Tracking Relationships between PCs and NPCs

Non-player characters (NPCs) play a large role when I run games. Sprawling locations, engaging plots, and player characters’ (PCs) drives or flaws are all centred around these NPCs. They provide a means for my voice as a game master which allows me to deliver hooks or information about the world, and contrast for the PCs which allows the players to feel distinct and be challenged by the views of others. Despite the hefty role NPCs play in my games, I do not use lots of different voices, speech patterns, or even limited vocabulary to reflect the character. Instead, I focus on what makes that character a person and how they relate to the PCs (Ten Tips for NPC Creation, Campaign Mastery) which I believe makes the character more memorable. This post is an effort to codify the process I go through with tracking the relationships between PCs and NPCs to support myself improvising during play or planning future goals or actions for my NPCs.

A People’s Evening, Edme-Jean Pigal 1831. Depicts people coming and going outdoors, chatting, and having drinks.

How do you prepare an NPC?

Preparing NPCs for your game is largely going to depend on what kind of game you are running. Additionally, the level of depth you prepare an NPC will vary depending on how much you expect the PCs to interact with them. The more a PC interacts with an NPC, the more depth that NPC will likely have (Practical Methods for Making NPCs Come Alive, Roleplaying Tips).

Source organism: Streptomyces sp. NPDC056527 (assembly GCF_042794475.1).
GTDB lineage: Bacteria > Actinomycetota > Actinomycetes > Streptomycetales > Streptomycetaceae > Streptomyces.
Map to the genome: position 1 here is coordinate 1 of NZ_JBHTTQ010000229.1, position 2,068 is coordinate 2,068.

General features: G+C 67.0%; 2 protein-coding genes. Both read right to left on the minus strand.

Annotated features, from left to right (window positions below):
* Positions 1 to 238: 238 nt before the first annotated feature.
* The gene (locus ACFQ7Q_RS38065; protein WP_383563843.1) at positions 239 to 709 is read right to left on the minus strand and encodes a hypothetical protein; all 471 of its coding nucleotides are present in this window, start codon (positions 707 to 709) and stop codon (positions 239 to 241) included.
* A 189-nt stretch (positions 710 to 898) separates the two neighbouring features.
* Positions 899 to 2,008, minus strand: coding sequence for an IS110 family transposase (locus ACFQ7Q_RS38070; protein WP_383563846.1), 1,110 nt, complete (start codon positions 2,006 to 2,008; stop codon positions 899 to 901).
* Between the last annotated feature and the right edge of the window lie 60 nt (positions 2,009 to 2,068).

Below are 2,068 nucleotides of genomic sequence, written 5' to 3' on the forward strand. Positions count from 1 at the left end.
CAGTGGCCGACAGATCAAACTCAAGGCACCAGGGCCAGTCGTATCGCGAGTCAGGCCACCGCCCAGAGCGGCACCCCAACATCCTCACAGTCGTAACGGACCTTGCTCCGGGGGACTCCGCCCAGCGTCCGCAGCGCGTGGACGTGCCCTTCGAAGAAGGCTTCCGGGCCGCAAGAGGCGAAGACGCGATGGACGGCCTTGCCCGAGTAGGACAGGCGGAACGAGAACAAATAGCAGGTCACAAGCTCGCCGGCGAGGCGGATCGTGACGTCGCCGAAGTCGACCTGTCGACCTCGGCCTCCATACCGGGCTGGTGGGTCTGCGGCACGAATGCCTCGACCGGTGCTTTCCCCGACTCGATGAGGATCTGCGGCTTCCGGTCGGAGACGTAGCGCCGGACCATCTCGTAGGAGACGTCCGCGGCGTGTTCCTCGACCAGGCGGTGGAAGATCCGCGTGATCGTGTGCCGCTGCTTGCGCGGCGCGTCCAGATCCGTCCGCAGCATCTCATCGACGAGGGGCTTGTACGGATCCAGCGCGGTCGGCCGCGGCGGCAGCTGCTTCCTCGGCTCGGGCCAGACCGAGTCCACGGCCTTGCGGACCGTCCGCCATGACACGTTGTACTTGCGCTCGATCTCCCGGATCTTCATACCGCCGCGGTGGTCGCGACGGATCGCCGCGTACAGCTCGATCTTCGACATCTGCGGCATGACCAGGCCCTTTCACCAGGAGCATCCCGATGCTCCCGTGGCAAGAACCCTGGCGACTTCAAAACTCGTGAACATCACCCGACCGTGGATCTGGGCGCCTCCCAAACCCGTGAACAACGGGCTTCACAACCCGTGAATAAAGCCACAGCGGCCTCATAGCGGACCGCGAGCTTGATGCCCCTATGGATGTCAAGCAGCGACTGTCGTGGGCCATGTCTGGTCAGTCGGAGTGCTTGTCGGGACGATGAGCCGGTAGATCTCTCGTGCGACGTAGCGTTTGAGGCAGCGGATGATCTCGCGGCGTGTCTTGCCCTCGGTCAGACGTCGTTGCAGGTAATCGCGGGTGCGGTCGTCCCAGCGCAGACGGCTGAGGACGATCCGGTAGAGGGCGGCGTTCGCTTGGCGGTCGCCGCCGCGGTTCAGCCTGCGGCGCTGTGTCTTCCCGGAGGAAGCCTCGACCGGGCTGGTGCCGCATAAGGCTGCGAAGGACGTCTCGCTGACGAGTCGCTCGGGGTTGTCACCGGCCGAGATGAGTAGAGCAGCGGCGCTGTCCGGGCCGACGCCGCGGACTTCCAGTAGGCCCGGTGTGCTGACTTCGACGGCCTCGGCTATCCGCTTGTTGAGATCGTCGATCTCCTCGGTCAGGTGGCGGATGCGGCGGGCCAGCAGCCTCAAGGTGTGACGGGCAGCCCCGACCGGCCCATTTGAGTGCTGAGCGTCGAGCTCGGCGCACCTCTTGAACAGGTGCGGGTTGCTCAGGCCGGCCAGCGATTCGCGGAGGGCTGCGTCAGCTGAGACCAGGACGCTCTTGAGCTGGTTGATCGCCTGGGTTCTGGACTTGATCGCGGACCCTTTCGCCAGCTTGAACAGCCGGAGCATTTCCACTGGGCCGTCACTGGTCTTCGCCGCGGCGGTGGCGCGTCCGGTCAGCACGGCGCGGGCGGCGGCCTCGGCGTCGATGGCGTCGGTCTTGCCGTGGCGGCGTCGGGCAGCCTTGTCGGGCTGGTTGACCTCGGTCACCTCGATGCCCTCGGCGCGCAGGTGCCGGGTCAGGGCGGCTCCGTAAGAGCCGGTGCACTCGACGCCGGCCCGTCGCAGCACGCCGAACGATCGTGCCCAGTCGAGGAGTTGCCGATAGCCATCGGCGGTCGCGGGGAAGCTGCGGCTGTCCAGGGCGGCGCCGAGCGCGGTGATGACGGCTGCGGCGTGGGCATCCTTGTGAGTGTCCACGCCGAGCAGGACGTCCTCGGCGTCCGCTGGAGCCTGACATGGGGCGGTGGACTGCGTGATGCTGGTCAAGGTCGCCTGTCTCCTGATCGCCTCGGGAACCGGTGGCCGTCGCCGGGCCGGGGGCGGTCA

For example:

In a dungeon crawl adventure, you may have several NPCs such as one for a hook, some monsters to fight, and some to represent the factions of a dungeon. The hook NPC may not have much detail as the only job would be to provide some information to bring the PCs to the site of the adventure, likewise the monsters for fighting may only have a stat block to help you run them during combat. However, the NPCs representing the factions will likely have details like goals and needs to help you run them as a more social encounter in which the PCs can befriend them or use the NPC’s goals or needs to their advantage.

Another example could be a murder mystery set in the rich and isolated estate of the murdered in which each suspect is a dinner guest. In this case, each guest will likely have the same amount of detail which includes whether or not they are the murderer and what kind of clues or information they can provide the PCs.

In any case, these NPCs are tied to a single adventure but what happens if you run a game set around a hub that the PCs return to, or you string together many adventures with NPCs that carry over? You could probably just remember how the NPCs will react to the PCs or you could write down some notes for each NPC in the vague ‘notes’ section of whatever template you might be using, or you could try using my tags and scales system.